So far, after making Entities in our Data Model Editor, we instantiate NSManagedObjects using the Entity’s EntityDescription. Now that’s fine and dandy but there are some issues with this approach.
First off, when we want to set the attributes of the Managed Object, we can’t use dot syntax like we would when we set the properties of regular objects. Dot syntax is way cleaner and way more convenient than the setValue:forKey: method we’ve been using. Here are two reason why you would want to use dot syntax instead
- When we use the value-key way of setting our attributes, we can pass in an any type of value. This can be dangerous because we could accidentally pass in a NSDate for an NSString and the compiler wouldn’t complain until the app crashes. With dot syntax, the compiler will throw us an error or warning when we put in the wrong type saving us from potential headaches.
- When we get our attribute values using the valueForKey: method, we get an object of id type. To actually use that value, we’ll have to remember what type of object it is and then cast it accordingly. This can be a real pain to deal with when your project gets fairly large.
Another issue that we get is that we can’t give custom behavior to our entities. So we can’t give our Managed Objects custom methods.
So what we’re going to do is to make a subclass of our entity. So let’s make a subclass of our Dog entity. We start by going to our Data Model Editor, selecting the Entity we want to subclass, and then go to Editor > Create NSManagedObject Subclass.
It’ll ask you for which Data Model holds the Entity (or Entities) you plan to subclass. Then it’ll give you a checklist of Entities and ask you which ones you want to subclass. If you selected a Entity before you attempted to create a subclass, that Entity will be checked by default.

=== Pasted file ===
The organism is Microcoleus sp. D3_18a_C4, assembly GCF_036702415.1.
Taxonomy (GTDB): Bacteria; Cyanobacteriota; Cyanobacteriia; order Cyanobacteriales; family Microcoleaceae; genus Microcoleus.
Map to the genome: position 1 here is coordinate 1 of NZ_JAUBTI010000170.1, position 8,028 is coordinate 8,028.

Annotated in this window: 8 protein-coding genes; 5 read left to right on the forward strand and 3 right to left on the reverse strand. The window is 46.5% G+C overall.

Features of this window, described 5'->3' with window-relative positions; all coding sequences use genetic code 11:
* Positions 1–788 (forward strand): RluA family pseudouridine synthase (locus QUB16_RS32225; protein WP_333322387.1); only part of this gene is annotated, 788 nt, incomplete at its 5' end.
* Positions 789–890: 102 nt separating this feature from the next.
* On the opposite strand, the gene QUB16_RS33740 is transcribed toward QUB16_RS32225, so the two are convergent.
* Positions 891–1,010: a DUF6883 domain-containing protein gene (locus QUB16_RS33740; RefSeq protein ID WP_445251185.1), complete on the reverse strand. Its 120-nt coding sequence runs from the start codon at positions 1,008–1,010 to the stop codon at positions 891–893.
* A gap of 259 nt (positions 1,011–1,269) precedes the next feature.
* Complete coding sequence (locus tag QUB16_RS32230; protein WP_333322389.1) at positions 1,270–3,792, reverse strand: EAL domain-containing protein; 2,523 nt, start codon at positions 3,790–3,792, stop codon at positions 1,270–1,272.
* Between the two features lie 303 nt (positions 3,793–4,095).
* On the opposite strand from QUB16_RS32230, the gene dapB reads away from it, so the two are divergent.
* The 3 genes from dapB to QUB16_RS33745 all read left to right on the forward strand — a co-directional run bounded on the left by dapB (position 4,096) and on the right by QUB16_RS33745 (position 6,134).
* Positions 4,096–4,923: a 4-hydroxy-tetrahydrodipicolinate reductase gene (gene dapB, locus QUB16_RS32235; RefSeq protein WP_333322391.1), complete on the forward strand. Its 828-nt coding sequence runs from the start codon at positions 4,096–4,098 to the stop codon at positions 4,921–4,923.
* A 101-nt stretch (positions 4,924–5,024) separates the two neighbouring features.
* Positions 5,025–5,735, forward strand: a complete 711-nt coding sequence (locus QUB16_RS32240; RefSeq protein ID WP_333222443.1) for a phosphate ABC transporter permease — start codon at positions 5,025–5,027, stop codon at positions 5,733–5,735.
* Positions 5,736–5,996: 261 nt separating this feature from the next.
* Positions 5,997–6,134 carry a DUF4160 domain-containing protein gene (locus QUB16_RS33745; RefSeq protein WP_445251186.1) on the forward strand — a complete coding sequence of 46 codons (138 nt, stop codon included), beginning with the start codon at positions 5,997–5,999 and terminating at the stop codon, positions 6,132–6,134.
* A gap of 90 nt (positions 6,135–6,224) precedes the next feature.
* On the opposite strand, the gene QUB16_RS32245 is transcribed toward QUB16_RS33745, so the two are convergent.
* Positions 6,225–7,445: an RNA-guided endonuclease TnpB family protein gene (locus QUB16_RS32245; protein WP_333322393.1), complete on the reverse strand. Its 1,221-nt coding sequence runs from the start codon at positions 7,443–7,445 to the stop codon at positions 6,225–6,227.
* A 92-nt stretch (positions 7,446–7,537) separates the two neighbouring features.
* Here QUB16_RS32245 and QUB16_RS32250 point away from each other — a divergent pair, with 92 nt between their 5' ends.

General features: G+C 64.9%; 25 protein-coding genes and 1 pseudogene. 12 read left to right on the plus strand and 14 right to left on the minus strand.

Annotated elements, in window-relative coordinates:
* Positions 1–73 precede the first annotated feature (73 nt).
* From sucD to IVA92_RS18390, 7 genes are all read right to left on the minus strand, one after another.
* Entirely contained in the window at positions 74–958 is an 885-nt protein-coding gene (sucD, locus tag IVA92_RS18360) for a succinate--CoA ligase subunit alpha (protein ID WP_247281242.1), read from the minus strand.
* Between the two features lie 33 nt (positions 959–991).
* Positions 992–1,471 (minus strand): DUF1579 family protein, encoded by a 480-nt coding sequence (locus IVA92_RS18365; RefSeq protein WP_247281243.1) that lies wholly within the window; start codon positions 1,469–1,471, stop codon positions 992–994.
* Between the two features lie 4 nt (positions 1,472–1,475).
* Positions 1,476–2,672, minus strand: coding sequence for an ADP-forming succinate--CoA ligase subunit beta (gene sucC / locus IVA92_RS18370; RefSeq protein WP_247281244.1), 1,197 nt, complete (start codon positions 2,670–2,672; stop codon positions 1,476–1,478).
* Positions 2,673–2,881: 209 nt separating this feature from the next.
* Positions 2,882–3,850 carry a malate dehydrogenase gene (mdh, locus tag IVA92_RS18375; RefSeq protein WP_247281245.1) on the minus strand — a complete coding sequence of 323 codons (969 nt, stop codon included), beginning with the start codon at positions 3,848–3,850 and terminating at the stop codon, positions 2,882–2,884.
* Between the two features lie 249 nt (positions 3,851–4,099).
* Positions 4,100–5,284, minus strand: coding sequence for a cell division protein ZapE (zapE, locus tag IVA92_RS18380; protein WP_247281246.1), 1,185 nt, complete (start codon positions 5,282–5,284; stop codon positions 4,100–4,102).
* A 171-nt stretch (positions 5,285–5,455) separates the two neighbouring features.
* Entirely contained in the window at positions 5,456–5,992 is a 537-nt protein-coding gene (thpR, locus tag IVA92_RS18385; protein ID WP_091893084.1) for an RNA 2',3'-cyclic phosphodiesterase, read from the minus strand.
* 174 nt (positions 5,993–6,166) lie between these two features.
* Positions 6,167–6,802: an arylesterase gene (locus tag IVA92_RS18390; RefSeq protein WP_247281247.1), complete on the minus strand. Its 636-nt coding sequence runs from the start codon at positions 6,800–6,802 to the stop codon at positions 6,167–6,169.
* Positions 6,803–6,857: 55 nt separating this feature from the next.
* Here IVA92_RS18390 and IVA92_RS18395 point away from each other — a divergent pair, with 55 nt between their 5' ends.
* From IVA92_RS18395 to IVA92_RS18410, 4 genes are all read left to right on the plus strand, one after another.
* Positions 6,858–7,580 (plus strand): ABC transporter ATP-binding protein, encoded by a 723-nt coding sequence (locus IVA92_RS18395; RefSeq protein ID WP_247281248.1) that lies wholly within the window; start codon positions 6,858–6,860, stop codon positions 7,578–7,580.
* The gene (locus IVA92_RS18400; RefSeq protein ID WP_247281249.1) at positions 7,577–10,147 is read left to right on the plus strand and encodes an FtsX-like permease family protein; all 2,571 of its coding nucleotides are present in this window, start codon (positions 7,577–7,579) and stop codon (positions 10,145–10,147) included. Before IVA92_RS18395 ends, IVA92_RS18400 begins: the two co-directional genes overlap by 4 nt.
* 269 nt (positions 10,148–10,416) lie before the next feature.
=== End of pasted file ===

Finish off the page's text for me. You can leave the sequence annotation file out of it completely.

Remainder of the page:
So go ahead and create it. Lo and behold, you get 4 files!
So what we ended up getting was a Dog class and a Dog+CoreDataProperties extension. If you open the Dog.h file, you’ll notice it’s empty. It also says:
// Insert code here to declare functionality of your managed object subclass
So cool, so we add our custom methods and properties we don’t need persisted here in the Dog class.
Now if you open the Dog+CoreDataProperties.h file, you’ll see this:
Huh. Those are all our attributes. They were turned into properties. Interesting.
So the way this works is, anything custom we want to add goes into the Dog class. Anything that Core Data is managing goes into the Dog extension. Typically you wouldn’t really mess with that part.
You might be wondering why Core Data didn’t just put everything in the Dog class. Well, if you ever change the attributes and need to update something about the Entity in the Data Model Editor, you might notice that Core Data doesn’t automatically change the Dog+CoreDataProperties files. To have it reflect the changes, you have to make a new subclass of the Entity which will overwrite the extension only. So basically, anything you put in the extension would be lost for good. So Core Data works around this problem by only overwriting the extension and leaving the class file for you to put your code in.
Cool. So let’s just add a custom method because why not.
Cool. So we’ll be checking if this works soon enough.
So now back to the first proposal: How the hell do we get our damn dot syntax? Well, simple. We instantiate our Dog object by instantiating the NSManagedObject like we did before but we downcast it to a Dog object. Lastly, we save the returned Dog in a Dog variable.
Awesome, it works! Not only that, but as you can see the compiler is complaining since we put the wrong type in for weight. That’s one headache avoided.
Lastly, let’s see if that custom method of ours worked. And …
Awesome, it works! So now for the TLDR …
- Go to Data Model Editor
- Go to Editor > Create NSManagedObject Subclass
- Choose the Data Model and then the Entities you want to subclass
- Optionally add custom behavior
- To instantiate your custom object, simply downcast your NSManagedObject
- Now you can use dot syntax
Cool, so that’s how you make an NSManagedObject Subclass.